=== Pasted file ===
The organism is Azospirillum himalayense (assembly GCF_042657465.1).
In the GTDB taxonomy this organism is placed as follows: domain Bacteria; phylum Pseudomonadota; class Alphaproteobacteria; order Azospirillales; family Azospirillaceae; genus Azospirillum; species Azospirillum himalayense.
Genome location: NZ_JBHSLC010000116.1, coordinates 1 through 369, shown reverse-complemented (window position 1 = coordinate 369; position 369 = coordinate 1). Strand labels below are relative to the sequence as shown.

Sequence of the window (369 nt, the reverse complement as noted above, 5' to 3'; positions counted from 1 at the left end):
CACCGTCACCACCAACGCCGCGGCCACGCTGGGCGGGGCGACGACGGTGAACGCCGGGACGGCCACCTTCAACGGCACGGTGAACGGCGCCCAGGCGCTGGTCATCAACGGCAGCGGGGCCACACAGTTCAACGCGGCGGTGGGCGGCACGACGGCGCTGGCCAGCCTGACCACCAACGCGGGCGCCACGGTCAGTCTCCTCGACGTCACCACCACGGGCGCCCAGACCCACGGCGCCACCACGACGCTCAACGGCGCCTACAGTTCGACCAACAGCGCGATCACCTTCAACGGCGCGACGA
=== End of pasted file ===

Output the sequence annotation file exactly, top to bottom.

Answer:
The organism is Azospirillum himalayense (assembly GCF_042657465.1).
In the GTDB taxonomy this organism is placed as follows: domain Bacteria; phylum Pseudomonadota; class Alphaproteobacteria; order Azospirillales; family Azospirillaceae; genus Azospirillum; species Azospirillum himalayense.
Genome location: NZ_JBHSLC010000116.1, coordinates 1 through 369, shown reverse-complemented (window position 1 = coordinate 369; position 369 = coordinate 1). Strand labels below are relative to the sequence as shown.

Sequence of the window (369 nt, the reverse complement as noted above, 5' to 3'; positions counted from 1 at the left end):
CACCGTCACCACCAACGCCGCGGCCACGCTGGGCGGGGCGACGACGGTGAACGCCGGGACGGCCACCTTCAACGGCACGGTGAACGGCGCCCAGGCGCTGGTCATCAACGGCAGCGGGGCCACACAGTTCAACGCGGCGGTGGGCGGCACGACGGCGCTGGCCAGCCTGACCACCAACGCGGGCGCCACGGTCAGTCTCCTCGACGTCACCACCACGGGCGCCCAGACCCACGGCGCCACCACGACGCTCAACGGCGCCTACAGTTCGACCAACAGCGCGATCACCTTCAACGGCGCGACGA